I remember one of those early days when I wore a red rose to church to celebrate Mother’s Day. I must have been around five.
My half-sister Billy (Wilma, but we called her Billy) took me to my mother’s flower garden, found a pretty red rose and pinned it on my starched, white shirt. She did the same for my younger brother, Charles, and for my older sister Sue. With the red rose on my shirt, I could bend my head a little and put my nose close to the sweet smell.
After Billy had found roses for the three of us, she walked about the garden until she found a bush of white roses. She cut one and pinned it on her Sunday dress. We wanted to know why her rose was different. Her mother was dead, she explained, and she wore the white rose in her honor, just as we wore the red rose in honor of our mother who was living. I froze in thoughts of life without my mother.
On the first Mother’s Day after my mother’s death, I stood in the graveyard across the street from my home before her grave, on which I had just placed a bouquet of white roses, and thought of that day in the flower garden long ago.
I also thought of all the things my mother meant to me, to my family, and to our community.
To the community, she was postmaster for 35 years. The first post office was at the back of the feed room of Jones and Sears hardware and grocery store. I remember walking between stacks of hog and chicken feed to see her and the sweet and dusty aroma coming from the 50-pound sacks.
She cared for Miss Betty, the widow across the street, until Miss Betty died. Mother paid the light bill until she discovered that Miss Betty was entitled to Social Security because of her work during World War II. She delivered the letter to Miss Betty one summer afternoon. The two sat on our front steps while Miss Betty’s trembling hands opened the envelope. Not only was she eligible for benefits, but she would receive several hundred dollars of back pay. “Lawd,” she declared, dancing around in the middle of the street on wobbly legs, “Lawd, Helen, now I can buy my burial.”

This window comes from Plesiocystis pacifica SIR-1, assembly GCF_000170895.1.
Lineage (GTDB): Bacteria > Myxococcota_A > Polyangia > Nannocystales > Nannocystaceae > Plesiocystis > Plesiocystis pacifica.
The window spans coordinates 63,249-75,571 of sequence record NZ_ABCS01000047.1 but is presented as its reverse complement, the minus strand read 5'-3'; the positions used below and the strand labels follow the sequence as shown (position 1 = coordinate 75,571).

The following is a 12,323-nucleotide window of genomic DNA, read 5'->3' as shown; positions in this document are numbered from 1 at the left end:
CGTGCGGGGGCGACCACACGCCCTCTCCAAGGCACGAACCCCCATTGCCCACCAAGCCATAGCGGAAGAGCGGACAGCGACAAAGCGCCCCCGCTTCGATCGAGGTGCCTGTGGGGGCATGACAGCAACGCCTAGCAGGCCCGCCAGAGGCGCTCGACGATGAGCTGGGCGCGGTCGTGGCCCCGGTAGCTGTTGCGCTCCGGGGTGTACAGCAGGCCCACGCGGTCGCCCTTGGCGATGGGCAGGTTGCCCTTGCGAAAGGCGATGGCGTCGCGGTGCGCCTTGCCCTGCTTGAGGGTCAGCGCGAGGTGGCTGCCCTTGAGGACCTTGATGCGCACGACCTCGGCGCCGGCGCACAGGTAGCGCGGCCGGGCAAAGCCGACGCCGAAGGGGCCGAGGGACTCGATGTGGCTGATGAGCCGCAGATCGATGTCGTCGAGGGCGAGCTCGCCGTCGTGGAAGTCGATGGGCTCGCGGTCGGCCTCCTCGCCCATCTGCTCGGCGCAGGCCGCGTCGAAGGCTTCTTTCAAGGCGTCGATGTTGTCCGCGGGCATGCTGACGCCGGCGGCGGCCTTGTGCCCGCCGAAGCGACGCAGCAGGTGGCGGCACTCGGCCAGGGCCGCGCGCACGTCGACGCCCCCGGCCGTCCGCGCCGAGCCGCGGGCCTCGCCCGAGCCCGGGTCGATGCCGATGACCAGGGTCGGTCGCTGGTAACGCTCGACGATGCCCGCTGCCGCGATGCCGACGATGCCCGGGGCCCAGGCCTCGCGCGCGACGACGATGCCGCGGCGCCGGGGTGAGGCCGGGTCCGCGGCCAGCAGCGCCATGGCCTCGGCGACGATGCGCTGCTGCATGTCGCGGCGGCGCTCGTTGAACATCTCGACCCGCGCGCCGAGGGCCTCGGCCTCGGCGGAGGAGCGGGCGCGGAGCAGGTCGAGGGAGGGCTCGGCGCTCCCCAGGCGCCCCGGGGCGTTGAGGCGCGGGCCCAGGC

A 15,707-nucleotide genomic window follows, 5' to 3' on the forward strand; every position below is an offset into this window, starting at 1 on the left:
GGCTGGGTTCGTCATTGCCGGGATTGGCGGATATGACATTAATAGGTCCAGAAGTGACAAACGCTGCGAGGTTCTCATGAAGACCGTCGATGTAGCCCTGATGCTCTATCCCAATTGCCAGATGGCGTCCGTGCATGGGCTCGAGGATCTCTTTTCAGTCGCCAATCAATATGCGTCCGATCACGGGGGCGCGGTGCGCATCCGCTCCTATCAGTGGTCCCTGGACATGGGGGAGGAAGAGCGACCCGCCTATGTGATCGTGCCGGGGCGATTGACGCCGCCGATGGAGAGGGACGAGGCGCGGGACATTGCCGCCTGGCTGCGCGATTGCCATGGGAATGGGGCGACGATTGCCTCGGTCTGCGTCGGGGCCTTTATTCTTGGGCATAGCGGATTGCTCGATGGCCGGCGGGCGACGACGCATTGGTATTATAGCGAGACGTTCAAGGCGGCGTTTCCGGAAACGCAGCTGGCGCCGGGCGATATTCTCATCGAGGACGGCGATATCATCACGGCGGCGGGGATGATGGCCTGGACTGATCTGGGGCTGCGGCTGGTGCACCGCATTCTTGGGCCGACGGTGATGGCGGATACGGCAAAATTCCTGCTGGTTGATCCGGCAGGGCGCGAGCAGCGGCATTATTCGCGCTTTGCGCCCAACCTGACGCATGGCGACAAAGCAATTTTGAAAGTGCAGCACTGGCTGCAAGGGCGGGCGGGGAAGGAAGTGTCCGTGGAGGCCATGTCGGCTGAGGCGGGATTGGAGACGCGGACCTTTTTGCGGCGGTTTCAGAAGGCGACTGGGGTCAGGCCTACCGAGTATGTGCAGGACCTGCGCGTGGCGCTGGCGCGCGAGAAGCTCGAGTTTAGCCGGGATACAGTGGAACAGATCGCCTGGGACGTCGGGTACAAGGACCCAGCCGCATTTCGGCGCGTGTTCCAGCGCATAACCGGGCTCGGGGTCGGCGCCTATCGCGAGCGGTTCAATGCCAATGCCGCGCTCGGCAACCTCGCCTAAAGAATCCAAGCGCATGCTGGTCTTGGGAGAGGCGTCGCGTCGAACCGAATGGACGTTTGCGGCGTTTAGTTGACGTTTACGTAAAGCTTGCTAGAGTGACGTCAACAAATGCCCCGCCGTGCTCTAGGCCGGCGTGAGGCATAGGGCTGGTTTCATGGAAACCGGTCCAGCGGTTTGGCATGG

As a diligent representative of the federal government, she had the respect of most everyone because of her intellect. Many consulted her on business and personal matters. Some local citizens had never learned to read or write, so she would take time at the post office to read and explain business and personal letters they had received. And, if they asked her to do so, write responses.
Flowers in place before the tombstone, I walked across the street and sat, alone, in one of the rocking chairs that Mother and I used on Sundays. I had seen her overcome enormous obstacles, not the least of which was breast cancer at age 65. In her last days at Duke Hospital, I believed, not hoped, that she would recover.
She lived 88 years, and for nearly every Mother’s Day, I had worn a red rose.
This day, I sat and bent my head down to smell the sweet aroma of the white rose pinned to my shirt. I had cut that rose from a small bush in the side yard of our home, a remnant of one of Mother’s flower gardens.
Sidney T. Johnson lives in Cary.